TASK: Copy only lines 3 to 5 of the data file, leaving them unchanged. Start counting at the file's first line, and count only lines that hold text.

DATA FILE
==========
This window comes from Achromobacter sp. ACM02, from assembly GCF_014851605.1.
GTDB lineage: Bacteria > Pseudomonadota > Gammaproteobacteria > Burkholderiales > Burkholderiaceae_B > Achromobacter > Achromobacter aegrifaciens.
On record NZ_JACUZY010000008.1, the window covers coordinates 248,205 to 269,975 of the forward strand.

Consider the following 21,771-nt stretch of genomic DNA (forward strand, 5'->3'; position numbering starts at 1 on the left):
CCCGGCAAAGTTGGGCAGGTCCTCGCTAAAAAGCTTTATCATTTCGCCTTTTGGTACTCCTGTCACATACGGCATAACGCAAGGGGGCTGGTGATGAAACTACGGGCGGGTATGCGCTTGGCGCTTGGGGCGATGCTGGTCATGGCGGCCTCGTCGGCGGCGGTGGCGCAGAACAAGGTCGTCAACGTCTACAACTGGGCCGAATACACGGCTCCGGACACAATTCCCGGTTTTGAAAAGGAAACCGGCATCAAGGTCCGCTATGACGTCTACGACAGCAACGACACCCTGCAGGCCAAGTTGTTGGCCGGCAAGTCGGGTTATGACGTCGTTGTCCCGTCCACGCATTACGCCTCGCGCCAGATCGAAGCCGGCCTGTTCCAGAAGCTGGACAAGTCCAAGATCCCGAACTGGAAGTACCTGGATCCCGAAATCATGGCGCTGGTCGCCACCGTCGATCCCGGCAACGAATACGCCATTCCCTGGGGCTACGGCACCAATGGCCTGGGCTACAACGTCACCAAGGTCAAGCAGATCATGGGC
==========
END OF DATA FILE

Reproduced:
On record NZ_JACUZY010000008.1, the window covers coordinates 248,205 to 269,975 of the forward strand.

Consider the following 21,771-nt stretch of genomic DNA (forward strand, 5'->3'; position numbering starts at 1 on the left):
CCCGGCAAAGTTGGGCAGGTCCTCGCTAAAAAGCTTTATCATTTCGCCTTTTGGTACTCCTGTCACATACGGCATAACGCAAGGGGGCTGGTGATGAAACTACGGGCGGGTATGCGCTTGGCGCTTGGGGCGATGCTGGTCATGGCGGCCTCGTCGGCGGCGGTGGCGCAGAACAAGGTCGTCAACGTCTACAACTGGGCCGAATACACGGCTCCGGACACAATTCCCGGTTTTGAAAAGGAAACCGGCATCAAGGTCCGCTATGACGTCTACGACAGCAACGACACCCTGCAGGCCAAGTTGTTGGCCGGCAAGTCGGGTTATGACGTCGTTGTCCCGTCCACGCATTACGCCTCGCGCCAGATCGAAGCCGGCCTGTTCCAGAAGCTGGACAAGTCCAAGATCCCGAACTGGAAGTACCTGGATCCCGAAATCATGGCGCTGGTCGCCACCGTCGATCCCGGCAACGAATACGCCATTCCCTGGGGCTACGGCACCAATGGCCTGGGCTACAACGTCACCAAGGTCAAGCAGATCATGGGC